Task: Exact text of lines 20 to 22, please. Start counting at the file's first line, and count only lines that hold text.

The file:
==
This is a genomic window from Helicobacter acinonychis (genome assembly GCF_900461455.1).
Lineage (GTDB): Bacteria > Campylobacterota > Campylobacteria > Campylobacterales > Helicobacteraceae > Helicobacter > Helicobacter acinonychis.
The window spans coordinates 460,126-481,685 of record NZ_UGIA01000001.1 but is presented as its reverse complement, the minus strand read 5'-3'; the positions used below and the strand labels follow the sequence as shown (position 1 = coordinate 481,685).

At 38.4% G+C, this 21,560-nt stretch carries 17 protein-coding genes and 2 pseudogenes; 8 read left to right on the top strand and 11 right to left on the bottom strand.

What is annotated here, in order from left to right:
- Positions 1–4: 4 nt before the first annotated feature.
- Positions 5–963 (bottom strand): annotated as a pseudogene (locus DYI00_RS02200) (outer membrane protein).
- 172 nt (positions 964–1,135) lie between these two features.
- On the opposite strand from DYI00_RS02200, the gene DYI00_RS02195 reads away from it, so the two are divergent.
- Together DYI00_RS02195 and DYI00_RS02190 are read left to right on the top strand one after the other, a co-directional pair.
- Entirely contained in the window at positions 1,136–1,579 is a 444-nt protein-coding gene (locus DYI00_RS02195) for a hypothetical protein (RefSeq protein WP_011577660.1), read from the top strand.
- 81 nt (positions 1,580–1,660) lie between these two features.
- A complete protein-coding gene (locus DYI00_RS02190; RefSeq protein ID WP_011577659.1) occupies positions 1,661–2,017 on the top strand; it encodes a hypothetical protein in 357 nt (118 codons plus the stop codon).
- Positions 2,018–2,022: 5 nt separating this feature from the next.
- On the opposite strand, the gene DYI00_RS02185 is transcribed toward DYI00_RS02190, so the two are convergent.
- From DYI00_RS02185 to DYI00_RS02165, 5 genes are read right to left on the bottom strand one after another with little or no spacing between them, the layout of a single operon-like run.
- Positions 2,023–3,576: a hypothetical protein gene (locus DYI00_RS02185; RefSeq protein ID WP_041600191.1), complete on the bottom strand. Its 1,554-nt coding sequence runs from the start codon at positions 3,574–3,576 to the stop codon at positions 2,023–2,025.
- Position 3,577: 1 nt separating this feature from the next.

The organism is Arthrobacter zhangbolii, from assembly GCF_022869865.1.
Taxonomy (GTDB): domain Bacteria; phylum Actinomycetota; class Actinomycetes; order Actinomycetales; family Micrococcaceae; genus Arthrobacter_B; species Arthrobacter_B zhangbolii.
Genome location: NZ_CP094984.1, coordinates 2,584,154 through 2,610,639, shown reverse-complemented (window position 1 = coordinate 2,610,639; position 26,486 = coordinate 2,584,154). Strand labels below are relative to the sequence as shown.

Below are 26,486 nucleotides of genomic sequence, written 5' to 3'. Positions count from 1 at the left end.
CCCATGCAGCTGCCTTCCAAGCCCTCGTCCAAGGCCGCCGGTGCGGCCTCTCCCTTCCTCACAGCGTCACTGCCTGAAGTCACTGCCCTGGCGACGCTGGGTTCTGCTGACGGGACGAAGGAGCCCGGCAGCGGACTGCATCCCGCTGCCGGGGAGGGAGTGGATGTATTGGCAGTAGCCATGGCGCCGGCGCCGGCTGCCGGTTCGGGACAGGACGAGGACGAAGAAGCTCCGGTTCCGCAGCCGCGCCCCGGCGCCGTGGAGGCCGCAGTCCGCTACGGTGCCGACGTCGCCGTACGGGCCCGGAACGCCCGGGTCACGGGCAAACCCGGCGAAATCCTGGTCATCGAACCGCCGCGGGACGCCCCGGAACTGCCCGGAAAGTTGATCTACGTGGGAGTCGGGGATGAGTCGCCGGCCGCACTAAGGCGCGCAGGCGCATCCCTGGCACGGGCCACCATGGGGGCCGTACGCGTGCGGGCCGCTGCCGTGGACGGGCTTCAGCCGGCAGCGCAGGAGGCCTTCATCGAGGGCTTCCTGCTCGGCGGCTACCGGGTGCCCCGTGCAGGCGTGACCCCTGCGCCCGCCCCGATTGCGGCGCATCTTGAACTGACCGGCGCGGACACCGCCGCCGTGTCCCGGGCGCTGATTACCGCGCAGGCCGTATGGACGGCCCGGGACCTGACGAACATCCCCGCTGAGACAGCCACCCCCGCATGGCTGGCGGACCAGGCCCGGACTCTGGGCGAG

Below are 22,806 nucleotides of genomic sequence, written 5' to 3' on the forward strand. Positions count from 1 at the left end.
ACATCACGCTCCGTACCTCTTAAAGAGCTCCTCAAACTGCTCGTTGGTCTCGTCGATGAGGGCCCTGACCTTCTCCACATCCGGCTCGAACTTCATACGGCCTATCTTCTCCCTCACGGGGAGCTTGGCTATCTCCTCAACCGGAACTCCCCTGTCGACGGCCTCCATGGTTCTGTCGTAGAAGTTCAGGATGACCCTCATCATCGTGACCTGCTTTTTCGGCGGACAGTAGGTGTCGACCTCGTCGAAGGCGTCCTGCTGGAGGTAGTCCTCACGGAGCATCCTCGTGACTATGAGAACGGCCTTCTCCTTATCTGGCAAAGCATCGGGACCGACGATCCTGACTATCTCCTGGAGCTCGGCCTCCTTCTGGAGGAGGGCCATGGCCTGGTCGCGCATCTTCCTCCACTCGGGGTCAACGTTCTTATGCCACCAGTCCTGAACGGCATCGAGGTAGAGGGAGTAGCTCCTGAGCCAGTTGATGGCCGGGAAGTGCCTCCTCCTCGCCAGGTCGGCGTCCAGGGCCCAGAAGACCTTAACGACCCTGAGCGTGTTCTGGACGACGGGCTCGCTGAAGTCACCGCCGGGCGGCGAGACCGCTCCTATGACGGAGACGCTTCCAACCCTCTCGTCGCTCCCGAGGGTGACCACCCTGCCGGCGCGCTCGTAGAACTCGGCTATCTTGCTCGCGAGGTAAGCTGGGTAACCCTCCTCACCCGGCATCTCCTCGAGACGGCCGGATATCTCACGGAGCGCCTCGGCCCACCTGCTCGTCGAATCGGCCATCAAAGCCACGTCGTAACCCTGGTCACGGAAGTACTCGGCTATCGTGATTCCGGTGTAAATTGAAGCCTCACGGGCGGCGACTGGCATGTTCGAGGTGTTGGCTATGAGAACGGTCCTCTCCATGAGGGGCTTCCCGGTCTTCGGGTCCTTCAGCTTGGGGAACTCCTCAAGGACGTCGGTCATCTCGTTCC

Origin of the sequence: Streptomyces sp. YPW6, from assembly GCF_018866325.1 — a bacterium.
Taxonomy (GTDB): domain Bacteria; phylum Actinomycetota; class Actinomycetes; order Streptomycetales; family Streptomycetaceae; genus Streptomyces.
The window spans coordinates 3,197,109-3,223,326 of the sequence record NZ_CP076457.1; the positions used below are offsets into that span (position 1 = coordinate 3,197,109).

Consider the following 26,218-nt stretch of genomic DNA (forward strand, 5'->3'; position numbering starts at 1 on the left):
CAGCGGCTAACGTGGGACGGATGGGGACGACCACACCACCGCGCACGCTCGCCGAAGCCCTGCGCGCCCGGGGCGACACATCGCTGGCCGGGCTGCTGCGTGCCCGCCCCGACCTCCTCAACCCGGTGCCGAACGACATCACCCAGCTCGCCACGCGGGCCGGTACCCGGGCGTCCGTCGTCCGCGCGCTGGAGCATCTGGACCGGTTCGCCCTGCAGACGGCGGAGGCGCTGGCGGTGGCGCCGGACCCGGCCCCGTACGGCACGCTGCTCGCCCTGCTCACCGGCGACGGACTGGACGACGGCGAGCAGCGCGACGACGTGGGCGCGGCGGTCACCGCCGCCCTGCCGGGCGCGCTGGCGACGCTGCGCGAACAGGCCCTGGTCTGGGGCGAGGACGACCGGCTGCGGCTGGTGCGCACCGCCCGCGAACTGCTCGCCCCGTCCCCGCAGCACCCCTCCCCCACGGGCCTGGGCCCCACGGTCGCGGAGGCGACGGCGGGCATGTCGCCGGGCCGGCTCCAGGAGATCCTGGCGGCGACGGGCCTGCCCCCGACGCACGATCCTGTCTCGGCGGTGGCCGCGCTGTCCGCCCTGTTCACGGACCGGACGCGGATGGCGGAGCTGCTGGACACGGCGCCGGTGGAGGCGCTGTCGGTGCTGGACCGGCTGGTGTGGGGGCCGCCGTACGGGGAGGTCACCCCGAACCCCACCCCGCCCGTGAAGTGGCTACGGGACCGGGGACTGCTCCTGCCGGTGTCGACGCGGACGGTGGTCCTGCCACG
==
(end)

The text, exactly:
Taxonomy (GTDB): domain Bacteria; phylum Actinomycetota; class Actinomycetes; order Actinomycetales; family Micrococcaceae; genus Arthrobacter_B; species Arthrobacter_B zhangbolii.
Genome location: NZ_CP094984.1, coordinates 2,584,154 through 2,610,639, shown reverse-complemented (window position 1 = coordinate 2,610,639; position 26,486 = coordinate 2,584,154). Strand labels below are relative to the sequence as shown.

Below are 26,486 nucleotides of genomic sequence, written 5' to 3'. Positions count from 1 at the left end.